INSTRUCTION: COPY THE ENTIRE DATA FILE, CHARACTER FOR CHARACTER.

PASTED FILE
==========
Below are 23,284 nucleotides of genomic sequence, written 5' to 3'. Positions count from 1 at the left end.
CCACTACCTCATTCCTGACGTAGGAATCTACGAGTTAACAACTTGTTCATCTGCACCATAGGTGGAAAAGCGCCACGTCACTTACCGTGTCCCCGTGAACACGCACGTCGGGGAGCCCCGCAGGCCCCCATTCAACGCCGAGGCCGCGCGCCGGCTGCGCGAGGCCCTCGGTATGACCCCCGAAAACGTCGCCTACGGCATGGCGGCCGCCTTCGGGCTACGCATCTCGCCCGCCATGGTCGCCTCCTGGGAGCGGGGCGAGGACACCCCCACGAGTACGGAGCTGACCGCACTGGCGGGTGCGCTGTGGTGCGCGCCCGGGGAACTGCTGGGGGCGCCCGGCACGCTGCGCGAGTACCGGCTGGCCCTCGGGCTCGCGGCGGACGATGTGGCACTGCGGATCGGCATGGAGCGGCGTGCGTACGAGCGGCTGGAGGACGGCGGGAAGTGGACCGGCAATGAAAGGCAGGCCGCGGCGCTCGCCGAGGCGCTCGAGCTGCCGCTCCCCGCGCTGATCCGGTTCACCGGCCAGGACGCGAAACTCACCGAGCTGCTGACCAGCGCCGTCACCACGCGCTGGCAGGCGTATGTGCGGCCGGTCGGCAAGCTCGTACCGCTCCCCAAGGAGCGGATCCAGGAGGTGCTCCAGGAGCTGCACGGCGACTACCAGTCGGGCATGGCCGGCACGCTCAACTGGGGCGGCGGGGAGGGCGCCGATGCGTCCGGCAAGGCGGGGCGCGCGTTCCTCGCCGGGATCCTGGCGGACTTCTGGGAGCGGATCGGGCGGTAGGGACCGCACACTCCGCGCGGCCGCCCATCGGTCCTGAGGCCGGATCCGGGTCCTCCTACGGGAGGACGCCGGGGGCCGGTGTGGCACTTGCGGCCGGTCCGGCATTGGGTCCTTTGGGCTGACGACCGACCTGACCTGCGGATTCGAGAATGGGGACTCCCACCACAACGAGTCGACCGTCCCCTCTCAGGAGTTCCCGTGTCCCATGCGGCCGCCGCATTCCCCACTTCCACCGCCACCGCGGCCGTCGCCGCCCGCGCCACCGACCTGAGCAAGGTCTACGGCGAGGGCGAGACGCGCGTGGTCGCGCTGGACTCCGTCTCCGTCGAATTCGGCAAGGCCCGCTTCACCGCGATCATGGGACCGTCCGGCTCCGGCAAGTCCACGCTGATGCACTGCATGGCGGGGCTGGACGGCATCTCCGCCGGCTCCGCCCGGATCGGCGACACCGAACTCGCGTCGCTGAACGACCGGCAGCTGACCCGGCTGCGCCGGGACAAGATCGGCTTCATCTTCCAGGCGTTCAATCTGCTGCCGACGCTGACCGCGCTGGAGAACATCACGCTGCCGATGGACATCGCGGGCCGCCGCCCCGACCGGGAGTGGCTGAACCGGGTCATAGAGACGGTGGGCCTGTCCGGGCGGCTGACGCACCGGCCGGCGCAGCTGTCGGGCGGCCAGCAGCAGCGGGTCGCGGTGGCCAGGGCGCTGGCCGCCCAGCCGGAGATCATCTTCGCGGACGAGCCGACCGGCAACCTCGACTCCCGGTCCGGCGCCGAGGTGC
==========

Below are 23,284 nucleotides of genomic sequence, written 5' to 3'. Positions count from 1 at the left end.
CCACTACCTCATTCCTGACGTAGGAATCTACGAGTTAACAACTTGTTCATCTGCACCATAGGTGGAAAAGCGCCACGTCACTTACCGTGTCCCCGTGAACACGCACGTCGGGGAGCCCCGCAGGCCCCCATTCAACGCCGAGGCCGCGCGCCGGCTGCGCGAGGCCCTCGGTATGACCCCCGAAAACGTCGCCTACGGCATGGCGGCCGCCTTCGGGCTACGCATCTCGCCCGCCATGGTCGCCTCCTGGGAGCGGGGCGAGGACACCCCCACGAGTACGGAGCTGACCGCACTGGCGGGTGCGCTGTGGTGCGCGCCCGGGGAACTGCTGGGGGCGCCCGGCACGCTGCGCGAGTACCGGCTGGCCCTCGGGCTCGCGGCGGACGATGTGGCACTGCGGATCGGCATGGAGCGGCGTGCGTACGAGCGGCTGGAGGACGGCGGGAAGTGGACCGGCAATGAAAGGCAGGCCGCGGCGCTCGCCGAGGCGCTCGAGCTGCCGCTCCCCGCGCTGATCCGGTTCACCGGCCAGGACGCGAAACTCACCGAGCTGCTGACCAGCGCCGTCACCACGCGCTGGCAGGCGTATGTGCGGCCGGTCGGCAAGCTCGTACCGCTCCCCAAGGAGCGGATCCAGGAGGTGCTCCAGGAGCTGCACGGCGACTACCAGTCGGGCATGGCCGGCACGCTCAACTGGGGCGGCGGGGAGGGCGCCGATGCGTCCGGCAAGGCGGGGCGCGCGTTCCTCGCCGGGATCCTGGCGGACTTCTGGGAGCGGATCGGGCGGTAGGGACCGCACACTCCGCGCGGCCGCCCATCGGTCCTGAGGCCGGATCCGGGTCCTCCTACGGGAGGACGCCGGGGGCCGGTGTGGCACTTGCGGCCGGTCCGGCATTGGGTCCTTTGGGCTGACGACCGACCTGACCTGCGGATTCGAGAATGGGGACTCCCACCACAACGAGTCGACCGTCCCCTCTCAGGAGTTCCCGTGTCCCATGCGGCCGCCGCATTCCCCACTTCCACCGCCACCGCGGCCGTCGCCGCCCGCGCCACCGACCTGAGCAAGGTCTACGGCGAGGGCGAGACGCGCGTGGTCGCGCTGGACTCCGTCTCCGTCGAATTCGGCAAGGCCCGCTTCACCGCGATCATGGGACCGTCCGGCTCCGGCAAGTCCACGCTGATGCACTGCATGGCGGGGCTGGACGGCATCTCCGCCGGCTCCGCCCGGATCGGCGACACCGAACTCGCGTCGCTGAACGACCGGCAGCTGACCCGGCTGCGCCGGGACAAGATCGGCTTCATCTTCCAGGCGTTCAATCTGCTGCCGACGCTGACCGCGCTGGAGAACATCACGCTGCCGATGGACATCGCGGGCCGCCGCCCCGACCGGGAGTGGCTGAACCGGGTCATAGAGACGGTGGGCCTGTCCGGGCGGCTGACGCACCGGCCGGCGCAGCTGTCGGGCGGCCAGCAGCAGCGGGTCGCGGTGGCCAGGGCGCTGGCCGCCCAGCCGGAGATCATCTTCGCGGACGAGCCGACCGGCAACCTCGACTCCCGGTCCGGCGCCGAGGTGC